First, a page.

I think you’ll find that a lot of the negative reaction about this prediction has come from evangelical Christians, most of whom still reckon that no one knows when Jesus will return. That’s a Biblical approach, isn’t it?

    And yes, I am concerned for Mr Camping this morning. I hope he’ll say something repenting of the error he made and the confusion he has caused. I doubt he will….

    Two thoughts on your sentence: “Even though the defining doctrine of Evangelicals has become the extent to which one thinks that gay people’s private lives are unacceptable to the almighty, you and I both know that the Rapture matters.”

    This might disappoint you, but “the defining doctrine of Evangelicals” would be the atoning death of Jesus and the transformation that makes possible. Not sure how much the rapture matters either, as it is a doctrine that has only really existed for a little over two hundred years. The second coming however, is another matter, as is the reality of judgement……….am I ready for all of that?

  10. What is thy bidding, my Master? 😉

    David, do you even need to believe in penal substitution to call oneself an evangelical these days? I’d say “no” meaning that it is legitimate to cite anti-gay (or “anti-gay” if you’d rather)preoccuptation , like tolerance/encouragement of creationism, as the sort of thing that is a feature of some kinds of evangelical churches but not mainstream orthodox ones. For example, many an evangelical site might say things on “the atoning death of Jesus and the transformation that makes possible” that liberals and Roman Catholics would agree with, whereas the likes of e.g. this :
    http://www.eauk.org/search-results.cfm?q=gay&cx=002204616487730093132%3Azfxrnig6t6g&cof=FORID%3A9&ie=UTF-8&newwindow=1&siteurl=www.eauk.org%2F

    does give the game away in the manner Kelvin describes. Similarly, it’s understandable that a lot of evangelical reaction to Rev Camping is negative as it makes the Team look bad – again, this very much supports Kelvin’s points.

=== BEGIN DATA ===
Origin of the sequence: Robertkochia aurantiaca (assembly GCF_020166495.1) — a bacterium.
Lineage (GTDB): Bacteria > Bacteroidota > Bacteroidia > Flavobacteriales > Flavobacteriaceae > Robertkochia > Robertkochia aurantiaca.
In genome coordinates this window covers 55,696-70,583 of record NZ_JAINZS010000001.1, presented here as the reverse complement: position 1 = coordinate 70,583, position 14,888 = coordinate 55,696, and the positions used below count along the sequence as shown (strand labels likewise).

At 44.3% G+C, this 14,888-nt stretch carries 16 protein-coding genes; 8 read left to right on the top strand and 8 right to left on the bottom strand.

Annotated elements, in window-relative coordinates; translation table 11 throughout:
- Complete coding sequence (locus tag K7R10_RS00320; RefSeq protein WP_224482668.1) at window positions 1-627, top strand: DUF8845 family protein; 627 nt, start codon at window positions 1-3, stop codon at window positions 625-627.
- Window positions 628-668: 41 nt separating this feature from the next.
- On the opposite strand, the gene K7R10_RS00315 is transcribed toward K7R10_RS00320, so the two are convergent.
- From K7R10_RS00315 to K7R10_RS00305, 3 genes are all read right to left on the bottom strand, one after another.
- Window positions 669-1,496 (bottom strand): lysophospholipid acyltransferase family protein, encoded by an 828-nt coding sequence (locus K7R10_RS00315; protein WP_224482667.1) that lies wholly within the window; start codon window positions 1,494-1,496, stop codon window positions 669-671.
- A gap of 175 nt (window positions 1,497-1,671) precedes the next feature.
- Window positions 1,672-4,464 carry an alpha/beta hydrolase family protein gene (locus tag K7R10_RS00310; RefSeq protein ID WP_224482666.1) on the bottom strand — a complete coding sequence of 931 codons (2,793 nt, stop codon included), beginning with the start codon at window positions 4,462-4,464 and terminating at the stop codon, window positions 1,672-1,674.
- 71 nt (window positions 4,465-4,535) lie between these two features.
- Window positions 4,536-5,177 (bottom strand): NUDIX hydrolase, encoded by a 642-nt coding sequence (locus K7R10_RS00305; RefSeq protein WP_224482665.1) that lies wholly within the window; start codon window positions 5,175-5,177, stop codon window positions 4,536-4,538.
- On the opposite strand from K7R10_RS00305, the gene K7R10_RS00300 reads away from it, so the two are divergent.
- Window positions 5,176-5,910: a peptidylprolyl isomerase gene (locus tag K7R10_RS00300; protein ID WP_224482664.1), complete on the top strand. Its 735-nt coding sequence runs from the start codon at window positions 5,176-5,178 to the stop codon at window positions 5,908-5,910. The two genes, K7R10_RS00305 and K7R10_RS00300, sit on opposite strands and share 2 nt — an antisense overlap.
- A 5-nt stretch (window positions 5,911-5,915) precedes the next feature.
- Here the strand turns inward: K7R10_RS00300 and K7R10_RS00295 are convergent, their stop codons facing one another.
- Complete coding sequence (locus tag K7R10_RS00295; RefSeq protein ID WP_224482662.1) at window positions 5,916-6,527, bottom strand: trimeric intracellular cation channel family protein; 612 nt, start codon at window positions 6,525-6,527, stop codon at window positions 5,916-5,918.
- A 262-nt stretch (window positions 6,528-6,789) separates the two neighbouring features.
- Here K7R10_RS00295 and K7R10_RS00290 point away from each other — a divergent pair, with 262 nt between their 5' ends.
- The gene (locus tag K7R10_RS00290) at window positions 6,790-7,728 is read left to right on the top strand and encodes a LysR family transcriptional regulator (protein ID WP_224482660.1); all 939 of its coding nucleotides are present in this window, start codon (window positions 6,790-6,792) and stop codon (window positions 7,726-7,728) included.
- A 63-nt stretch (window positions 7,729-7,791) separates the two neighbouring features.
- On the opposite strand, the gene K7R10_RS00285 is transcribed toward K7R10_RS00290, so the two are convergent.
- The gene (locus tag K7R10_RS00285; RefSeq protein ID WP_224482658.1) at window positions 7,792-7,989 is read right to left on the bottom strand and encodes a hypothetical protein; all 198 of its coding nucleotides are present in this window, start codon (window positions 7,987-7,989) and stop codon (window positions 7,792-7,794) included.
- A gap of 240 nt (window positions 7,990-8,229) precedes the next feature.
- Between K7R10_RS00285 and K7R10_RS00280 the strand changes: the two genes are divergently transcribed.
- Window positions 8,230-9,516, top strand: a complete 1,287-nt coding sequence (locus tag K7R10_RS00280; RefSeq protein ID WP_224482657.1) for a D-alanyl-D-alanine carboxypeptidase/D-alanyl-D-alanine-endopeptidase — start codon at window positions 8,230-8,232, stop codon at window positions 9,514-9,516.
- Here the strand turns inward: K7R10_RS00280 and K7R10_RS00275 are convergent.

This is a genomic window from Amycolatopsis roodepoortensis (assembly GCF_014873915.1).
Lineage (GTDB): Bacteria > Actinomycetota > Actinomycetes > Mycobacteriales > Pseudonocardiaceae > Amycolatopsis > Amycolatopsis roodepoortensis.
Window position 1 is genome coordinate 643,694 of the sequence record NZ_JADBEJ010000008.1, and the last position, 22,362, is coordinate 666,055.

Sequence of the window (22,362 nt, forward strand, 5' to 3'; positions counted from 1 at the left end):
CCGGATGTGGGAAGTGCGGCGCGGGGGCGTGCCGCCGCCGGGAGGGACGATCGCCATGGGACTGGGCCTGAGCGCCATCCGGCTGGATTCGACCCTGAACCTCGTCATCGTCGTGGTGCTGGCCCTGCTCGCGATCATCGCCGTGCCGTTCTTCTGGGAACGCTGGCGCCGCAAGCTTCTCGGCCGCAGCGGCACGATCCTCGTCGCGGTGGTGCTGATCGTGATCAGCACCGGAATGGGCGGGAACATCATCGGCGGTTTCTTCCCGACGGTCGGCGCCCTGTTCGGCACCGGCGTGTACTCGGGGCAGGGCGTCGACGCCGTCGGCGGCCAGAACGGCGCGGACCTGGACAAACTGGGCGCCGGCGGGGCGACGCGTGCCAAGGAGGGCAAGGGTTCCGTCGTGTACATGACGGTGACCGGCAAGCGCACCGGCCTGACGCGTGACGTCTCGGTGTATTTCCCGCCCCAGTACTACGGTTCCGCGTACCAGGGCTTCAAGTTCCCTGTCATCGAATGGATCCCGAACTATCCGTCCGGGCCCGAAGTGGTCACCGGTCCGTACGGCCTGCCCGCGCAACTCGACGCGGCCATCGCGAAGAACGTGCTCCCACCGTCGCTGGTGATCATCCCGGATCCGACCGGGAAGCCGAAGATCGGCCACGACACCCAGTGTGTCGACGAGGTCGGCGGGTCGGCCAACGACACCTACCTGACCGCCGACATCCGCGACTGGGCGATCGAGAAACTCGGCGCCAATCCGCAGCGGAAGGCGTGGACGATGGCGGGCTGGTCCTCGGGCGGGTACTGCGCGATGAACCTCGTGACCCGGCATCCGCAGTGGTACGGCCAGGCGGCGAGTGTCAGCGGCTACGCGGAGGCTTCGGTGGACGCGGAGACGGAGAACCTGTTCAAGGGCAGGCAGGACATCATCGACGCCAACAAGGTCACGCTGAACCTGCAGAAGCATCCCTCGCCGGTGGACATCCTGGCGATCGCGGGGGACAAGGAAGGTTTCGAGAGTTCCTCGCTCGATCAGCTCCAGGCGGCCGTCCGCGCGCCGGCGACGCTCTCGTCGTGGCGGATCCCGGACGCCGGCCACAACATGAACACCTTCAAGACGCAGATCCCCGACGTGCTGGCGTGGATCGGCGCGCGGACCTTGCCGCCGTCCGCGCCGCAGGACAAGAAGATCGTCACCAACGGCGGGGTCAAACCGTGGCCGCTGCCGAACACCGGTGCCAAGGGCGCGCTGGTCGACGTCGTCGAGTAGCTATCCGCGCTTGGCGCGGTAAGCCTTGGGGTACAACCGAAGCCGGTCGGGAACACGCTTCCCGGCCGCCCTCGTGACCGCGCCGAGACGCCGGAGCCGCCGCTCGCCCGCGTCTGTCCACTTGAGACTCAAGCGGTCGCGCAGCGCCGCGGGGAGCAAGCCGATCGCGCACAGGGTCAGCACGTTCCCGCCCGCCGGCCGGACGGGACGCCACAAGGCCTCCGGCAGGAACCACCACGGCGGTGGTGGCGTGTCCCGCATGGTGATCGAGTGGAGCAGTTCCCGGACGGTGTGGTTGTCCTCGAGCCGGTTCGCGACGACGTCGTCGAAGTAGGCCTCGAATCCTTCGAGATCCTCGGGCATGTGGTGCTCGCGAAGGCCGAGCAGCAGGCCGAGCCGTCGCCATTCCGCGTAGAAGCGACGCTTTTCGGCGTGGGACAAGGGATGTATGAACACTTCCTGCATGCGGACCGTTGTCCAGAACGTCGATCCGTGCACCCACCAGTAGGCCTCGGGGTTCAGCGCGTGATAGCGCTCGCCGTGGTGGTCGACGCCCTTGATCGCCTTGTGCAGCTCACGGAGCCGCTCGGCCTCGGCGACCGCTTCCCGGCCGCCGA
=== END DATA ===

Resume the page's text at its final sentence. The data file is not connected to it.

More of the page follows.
“Liberals” proclaim Christ’s lordship, read the Bible, celebrate the Sacraments (with far more respect and dilligence than many an evangelical church, that tend to be prone to bump or truncate Holy Communion for more kiddie and/or alt-Kendrick hands-in-the-air-like-you-just-don’t-care feelgood services!). Similarly, pointing out this “defining doctrine” is hardly an ad hom slam – you yourself have blogged publicly and frequently on the necessity (c.f. your posts on the Scott Rennie case, +Gene Robinson case, SEC Bishop’s statement on sex-sex relationships within clergy, border crossing in America, GAFCON etc etc etc etc) on maintaining what you regard as the biblical witness on homosexuality (although, frankly, I think Gagnon makes your team look worse, not better, so am curious why you recommend him so!). I don’t think it’s logical to simultaneously regard this issue as an Ich Kann Nicht Anders (sp) Hill to Die on whilst simultaneously denying that it’s a marker of your evangelical kind of Christianity!

  11. pax58 says

    Thanks Kevin for calling an ace an ace and a spade a spade
    “And the greatest of these (the commandments) is that you love one another as I have loved you’
    As someone with a childhood full of evangelicals who caused real pain and suffering to my family, I just wish they would follow that one thing Jesus said.
    I will admit my own brokeness “forgive those who persucute you” is definitley one Jesus will be asking me about someday. 🙂

  12. Rapture

    He comes to us a stranger
    He comes to us an outsider
    He comes to us at the end of his tether
    HE comes to us dishevelled and unkempt
    He comes to us unlovely and unloveable

    He comes to us hungry and thirsty
    He comes to us seeking clothing and shelter
    He comes to us an inconvenience
    He comes to us a bother a trouble

    He comes to us a danger

    He calls to us from his sick bed
    He calls to us from his prison
    He calls to us to go into the no go

    He comes to us every day
    He comes to us a lifetime before
    He comes to us in glory